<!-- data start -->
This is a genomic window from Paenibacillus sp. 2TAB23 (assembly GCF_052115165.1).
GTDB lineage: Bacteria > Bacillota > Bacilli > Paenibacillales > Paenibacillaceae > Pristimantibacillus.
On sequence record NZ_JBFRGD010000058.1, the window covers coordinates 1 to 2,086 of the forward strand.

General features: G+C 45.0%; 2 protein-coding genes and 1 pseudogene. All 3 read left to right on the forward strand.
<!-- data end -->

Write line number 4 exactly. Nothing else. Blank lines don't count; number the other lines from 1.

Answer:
General features: G+C 45.0%; 2 protein-coding genes and 1 pseudogene. All 3 read left to right on the forward strand.